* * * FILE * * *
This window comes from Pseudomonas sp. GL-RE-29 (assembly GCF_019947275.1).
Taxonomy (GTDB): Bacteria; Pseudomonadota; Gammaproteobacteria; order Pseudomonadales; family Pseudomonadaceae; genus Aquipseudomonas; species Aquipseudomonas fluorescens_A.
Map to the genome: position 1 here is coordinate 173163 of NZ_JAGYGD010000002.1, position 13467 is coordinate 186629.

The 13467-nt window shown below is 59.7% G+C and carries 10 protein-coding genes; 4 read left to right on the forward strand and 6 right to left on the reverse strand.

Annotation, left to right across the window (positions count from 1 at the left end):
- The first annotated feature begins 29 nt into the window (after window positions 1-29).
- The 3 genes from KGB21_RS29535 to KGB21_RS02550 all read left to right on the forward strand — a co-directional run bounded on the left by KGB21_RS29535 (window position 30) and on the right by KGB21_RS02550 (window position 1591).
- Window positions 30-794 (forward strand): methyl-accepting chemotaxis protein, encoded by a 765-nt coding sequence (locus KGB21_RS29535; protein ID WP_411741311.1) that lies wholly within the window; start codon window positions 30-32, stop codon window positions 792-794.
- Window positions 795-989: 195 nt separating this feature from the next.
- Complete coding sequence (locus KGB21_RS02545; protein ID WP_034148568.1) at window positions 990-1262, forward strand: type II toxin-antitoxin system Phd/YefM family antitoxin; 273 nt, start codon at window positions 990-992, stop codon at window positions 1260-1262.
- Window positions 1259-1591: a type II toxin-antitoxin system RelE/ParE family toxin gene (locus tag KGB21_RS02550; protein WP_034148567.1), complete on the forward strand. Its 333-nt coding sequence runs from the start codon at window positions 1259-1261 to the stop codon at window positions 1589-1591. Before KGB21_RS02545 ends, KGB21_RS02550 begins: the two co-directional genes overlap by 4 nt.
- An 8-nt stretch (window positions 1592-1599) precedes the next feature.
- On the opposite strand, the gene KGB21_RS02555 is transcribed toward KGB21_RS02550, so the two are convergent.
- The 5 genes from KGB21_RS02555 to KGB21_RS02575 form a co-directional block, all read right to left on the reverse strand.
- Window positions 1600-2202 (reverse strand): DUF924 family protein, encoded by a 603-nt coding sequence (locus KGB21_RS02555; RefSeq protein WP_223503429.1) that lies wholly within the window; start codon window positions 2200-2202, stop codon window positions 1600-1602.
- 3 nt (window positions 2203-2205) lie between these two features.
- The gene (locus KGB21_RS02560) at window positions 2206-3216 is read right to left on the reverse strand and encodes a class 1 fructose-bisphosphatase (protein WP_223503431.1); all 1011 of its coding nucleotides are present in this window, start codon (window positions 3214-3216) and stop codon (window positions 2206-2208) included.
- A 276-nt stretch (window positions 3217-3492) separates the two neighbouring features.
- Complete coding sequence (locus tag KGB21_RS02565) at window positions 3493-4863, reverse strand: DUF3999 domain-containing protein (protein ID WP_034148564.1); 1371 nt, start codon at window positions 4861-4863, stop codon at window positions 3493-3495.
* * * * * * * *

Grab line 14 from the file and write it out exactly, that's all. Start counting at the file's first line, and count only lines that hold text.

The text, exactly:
- The 5 genes from KGB21_RS02555 to KGB21_RS02575 form a co-directional block, all read right to left on the reverse strand.